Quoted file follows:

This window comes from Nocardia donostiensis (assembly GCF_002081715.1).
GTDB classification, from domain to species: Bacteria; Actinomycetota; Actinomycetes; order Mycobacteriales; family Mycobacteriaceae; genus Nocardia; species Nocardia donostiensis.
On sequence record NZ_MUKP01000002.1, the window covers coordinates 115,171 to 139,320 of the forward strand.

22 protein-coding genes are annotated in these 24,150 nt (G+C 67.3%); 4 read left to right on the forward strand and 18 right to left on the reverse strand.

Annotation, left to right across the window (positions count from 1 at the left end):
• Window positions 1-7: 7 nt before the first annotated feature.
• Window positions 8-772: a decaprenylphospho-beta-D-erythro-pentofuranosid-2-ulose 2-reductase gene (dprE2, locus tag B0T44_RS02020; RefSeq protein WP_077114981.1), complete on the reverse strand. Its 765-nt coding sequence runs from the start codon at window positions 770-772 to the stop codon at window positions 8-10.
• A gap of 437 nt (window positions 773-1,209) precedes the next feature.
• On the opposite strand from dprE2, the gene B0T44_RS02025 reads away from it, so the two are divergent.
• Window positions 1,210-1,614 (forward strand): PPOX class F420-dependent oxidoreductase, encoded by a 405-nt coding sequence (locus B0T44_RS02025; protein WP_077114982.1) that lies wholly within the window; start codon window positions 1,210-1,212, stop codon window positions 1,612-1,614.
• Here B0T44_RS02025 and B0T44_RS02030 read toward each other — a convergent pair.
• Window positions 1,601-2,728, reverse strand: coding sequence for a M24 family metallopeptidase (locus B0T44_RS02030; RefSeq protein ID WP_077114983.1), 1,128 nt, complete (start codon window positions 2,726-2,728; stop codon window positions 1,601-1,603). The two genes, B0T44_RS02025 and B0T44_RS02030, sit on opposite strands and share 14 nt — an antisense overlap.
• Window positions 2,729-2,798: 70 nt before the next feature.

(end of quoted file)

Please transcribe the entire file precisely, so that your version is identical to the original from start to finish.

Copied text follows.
This window comes from Nocardia donostiensis (assembly GCF_002081715.1).
GTDB classification, from domain to species: Bacteria; Actinomycetota; Actinomycetes; order Mycobacteriales; family Mycobacteriaceae; genus Nocardia; species Nocardia donostiensis.
On sequence record NZ_MUKP01000002.1, the window covers coordinates 115,171 to 139,320 of the forward strand.

22 protein-coding genes are annotated in these 24,150 nt (G+C 67.3%); 4 read left to right on the forward strand and 18 right to left on the reverse strand.

Annotation, left to right across the window (positions count from 1 at the left end):
• Window positions 1-7: 7 nt before the first annotated feature.
• Window positions 8-772: a decaprenylphospho-beta-D-erythro-pentofuranosid-2-ulose 2-reductase gene (dprE2, locus tag B0T44_RS02020; RefSeq protein WP_077114981.1), complete on the reverse strand. Its 765-nt coding sequence runs from the start codon at window positions 770-772 to the stop codon at window positions 8-10.
• A gap of 437 nt (window positions 773-1,209) precedes the next feature.
• On the opposite strand from dprE2, the gene B0T44_RS02025 reads away from it, so the two are divergent.
• Window positions 1,210-1,614 (forward strand): PPOX class F420-dependent oxidoreductase, encoded by a 405-nt coding sequence (locus B0T44_RS02025; protein WP_077114982.1) that lies wholly within the window; start codon window positions 1,210-1,212, stop codon window positions 1,612-1,614.
• Here B0T44_RS02025 and B0T44_RS02030 read toward each other — a convergent pair.
• Window positions 1,601-2,728, reverse strand: coding sequence for a M24 family metallopeptidase (locus B0T44_RS02030; RefSeq protein ID WP_077114983.1), 1,128 nt, complete (start codon window positions 2,726-2,728; stop codon window positions 1,601-1,603). The two genes, B0T44_RS02025 and B0T44_RS02030, sit on opposite strands and share 14 nt — an antisense overlap.
• Window positions 2,729-2,798: 70 nt before the next feature.